Employment Law Issues in Sports

Employment law issues in sports result in some of the most prominent discussions of employee rights and employer obligations in American life. Sexual harassment, workplace investigations, and vaccine mandates (a key issue in the NBA this year) are common discussion points in workplaces, whether your job is televised nationally or not. Today, The Noble Law wants to share a general overview of some employment issues we’ve observed in the world of sports recently.

Baseball: Negotiations between the Major League Baseball Players Association and the owners of the 30 MLB teams over the Collective Bargaining Agreement (CBA) dominated the sports headlines. The CBA determines things like how revenue is split between teams and players, the rules of the sport (like the universal designated hitter), and minimum player salaries.  

Baseball has some of the strictest contract guidelines in the sport, as players are only true “free agents” after they have played seven years in the major leagues. Players alleged collusion between team owners where service time was manipulated to delay player free agency, followed by reduced contract offers to  older players when they finally reached free agency. After a lockout, the CBA was signed, but it appears likely to be a temporary lid on the bubbling long-term issues beneath the surface.

Another key debate going on in the world of baseball is the way the sport handles its extensive minor league infrastructure. While we may imagine the life of a pro athlete to be glamorous, many minor league baseball players need to get a second job in the offseason to make ends meet and find themselves couch-hopping to save on rent in-season. Most of these ballplayers will never see a major-league contract. What is the employer’s obligation to provide a living wage, and should salaries reflect the modern reality that training to be a professional athlete is a full-time job?

Hockey: The Kyle Beach story is horrific, and a reminder of the remarkable efforts sports organizations will make to protect their reputation at the cost of individuals. Beach was only 20 years old when he reached the NHL as a member of the Chicago Blackhawks. He was also only 20 years old when he was pressured into sexual contact with a coach on the team and had his career prospects threatened if he didn’t comply.

Beach reported this incident, and team executives investigated, then had a meeting two weeks after the initial report. Executives on the Blackhawks determined that they wanted to avoid negative publicity while the team made their playoff run to the Stanley Cup Finals. The involved coach continued to participate in team activities throughout the playoffs. When the team won the Stanley Cup, he was allowed to celebrate with the team and has his name engraved on the Cup along with the rest of the Blackhawks organization. Two days after the season ended, HR met with him and offered him severance to resign.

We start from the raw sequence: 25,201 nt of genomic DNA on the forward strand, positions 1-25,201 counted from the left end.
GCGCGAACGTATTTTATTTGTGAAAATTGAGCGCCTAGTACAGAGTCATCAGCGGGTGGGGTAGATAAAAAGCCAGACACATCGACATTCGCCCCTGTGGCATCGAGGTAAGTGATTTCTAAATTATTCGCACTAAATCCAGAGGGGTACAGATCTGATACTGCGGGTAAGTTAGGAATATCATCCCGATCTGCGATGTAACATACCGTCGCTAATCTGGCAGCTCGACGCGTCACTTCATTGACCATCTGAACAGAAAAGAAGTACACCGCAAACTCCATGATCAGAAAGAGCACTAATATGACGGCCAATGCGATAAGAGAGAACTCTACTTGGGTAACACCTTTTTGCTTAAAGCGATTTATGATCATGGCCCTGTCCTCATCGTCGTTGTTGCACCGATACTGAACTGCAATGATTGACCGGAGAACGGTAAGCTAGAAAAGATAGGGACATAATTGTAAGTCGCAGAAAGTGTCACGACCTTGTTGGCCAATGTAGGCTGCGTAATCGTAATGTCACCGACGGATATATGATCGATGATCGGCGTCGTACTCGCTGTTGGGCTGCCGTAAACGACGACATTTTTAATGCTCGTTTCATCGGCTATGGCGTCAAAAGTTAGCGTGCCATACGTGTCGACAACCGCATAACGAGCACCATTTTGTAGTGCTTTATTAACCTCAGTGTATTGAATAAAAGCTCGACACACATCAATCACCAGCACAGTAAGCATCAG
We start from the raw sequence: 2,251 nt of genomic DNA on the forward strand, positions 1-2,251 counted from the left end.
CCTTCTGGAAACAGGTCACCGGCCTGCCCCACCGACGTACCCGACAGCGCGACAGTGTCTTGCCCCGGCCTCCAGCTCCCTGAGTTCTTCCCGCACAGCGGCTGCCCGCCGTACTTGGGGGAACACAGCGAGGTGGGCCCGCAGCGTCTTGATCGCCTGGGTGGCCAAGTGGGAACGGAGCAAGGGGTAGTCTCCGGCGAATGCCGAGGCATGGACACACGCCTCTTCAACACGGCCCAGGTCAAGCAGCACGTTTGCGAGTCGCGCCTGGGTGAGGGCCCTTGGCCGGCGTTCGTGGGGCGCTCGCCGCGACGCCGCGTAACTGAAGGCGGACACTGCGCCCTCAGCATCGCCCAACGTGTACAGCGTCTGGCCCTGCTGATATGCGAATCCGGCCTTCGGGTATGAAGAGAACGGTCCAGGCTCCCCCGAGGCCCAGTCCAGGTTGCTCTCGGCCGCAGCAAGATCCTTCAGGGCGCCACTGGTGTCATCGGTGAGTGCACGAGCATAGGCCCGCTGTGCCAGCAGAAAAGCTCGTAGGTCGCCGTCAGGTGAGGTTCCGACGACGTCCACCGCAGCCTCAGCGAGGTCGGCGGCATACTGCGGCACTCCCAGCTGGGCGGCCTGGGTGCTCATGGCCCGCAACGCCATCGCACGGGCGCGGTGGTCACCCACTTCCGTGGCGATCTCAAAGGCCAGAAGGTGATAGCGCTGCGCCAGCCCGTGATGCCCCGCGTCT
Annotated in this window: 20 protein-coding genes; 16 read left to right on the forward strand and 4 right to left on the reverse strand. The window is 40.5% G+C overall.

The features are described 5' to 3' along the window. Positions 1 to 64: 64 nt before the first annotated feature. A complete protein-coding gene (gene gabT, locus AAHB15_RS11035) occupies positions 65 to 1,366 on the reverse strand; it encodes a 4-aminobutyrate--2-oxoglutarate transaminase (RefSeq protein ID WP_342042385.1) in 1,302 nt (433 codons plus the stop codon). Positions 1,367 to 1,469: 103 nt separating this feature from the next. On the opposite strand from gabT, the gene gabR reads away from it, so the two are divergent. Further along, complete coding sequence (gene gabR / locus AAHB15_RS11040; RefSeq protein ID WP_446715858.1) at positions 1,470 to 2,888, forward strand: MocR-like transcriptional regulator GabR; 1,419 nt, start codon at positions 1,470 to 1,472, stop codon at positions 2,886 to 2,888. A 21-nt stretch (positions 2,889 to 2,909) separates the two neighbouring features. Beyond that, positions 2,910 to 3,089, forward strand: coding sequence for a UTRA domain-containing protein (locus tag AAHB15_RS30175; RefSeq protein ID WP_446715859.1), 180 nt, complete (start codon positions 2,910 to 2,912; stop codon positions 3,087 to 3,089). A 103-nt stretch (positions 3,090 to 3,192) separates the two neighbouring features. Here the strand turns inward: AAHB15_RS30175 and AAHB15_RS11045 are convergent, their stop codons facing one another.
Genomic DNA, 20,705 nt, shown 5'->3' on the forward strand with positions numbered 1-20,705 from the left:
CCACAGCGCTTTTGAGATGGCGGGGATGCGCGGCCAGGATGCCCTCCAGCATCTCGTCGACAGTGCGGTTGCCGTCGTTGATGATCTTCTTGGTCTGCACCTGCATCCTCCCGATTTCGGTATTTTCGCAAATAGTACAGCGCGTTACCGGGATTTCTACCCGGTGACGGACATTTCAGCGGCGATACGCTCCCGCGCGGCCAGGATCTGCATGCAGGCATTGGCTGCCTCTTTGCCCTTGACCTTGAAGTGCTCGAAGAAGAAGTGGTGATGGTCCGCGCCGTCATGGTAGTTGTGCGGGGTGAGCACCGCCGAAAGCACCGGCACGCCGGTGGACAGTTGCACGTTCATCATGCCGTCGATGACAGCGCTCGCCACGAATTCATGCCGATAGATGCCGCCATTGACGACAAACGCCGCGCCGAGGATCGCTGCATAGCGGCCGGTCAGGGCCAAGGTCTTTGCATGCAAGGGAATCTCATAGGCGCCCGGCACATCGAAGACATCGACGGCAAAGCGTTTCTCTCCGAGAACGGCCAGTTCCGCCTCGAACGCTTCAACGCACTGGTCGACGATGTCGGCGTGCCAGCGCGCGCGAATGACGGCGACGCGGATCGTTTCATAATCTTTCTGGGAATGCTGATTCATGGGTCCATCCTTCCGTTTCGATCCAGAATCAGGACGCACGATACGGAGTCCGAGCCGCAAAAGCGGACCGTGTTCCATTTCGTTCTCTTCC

With the incident never becoming public, the coach moved on and worked for USA Hockey and multiple collegiate hockey programs. According to CNN, while working at Houghton High School in 2013, he was arrested and pled guilty to sexual contact with a minor. The Blackhawks did not address the issue until 2021.

Soccer: As we’ve previously covered in this space, players and former players on the U.S. Women’s National Team settled a lawsuit over equal pay disputes with the U.S. Soccer Federation in 2022. The settlement included an agreement to equalize pay between men and women.

The National Women’s Soccer League (NWSL) is the largest women’s soccer league in the United States. It was rocked late last year by a reported story in The Athletic, where two players accused their former coach, Paul Riley, of sexual coercion and harassment. The players had reported the behavior to their team and the NWSL, and Riley’s contract was allowed to expire. However, less than half a year later, Riley was hired to coach another NWSL team. When this story broke, the NWSL commissioner resigned, and Riley was terminated as the head coach of the NC Courage.

As managing partner and founder of The Noble Law Laura Noble noted at the time, “in sports leagues in particular, you have sort of a perfect environment [for] a sexual harasser or abuser…when you have a prominent male coach who is protected by the organization, and then you have women who are much lower paid.”

The NWSL continues to deal with the fallout from this incident, as other abuses of power on other teams have been revealed in the months following the Riley incident.

College Sports: We recently covered the ramifications of the NCAA allowing for student-athletes to monetize their Name, Image, and Likeness to earn compensation while playing for colleges and universities. Within the last week, the NCAA released additional guidelines to try to govern the “wild, wild west” that has developed instantaneously. Read this article for more on the new guidelines.

It’s clear that employment law issues in sports are going to continue in the years to come. For more articles on the world of employment law, check out our blog archive! If you or someone you know is dealing with an employment law issue, reach out to our team here. We have offices in New York, North Carolina, and South Carolina.

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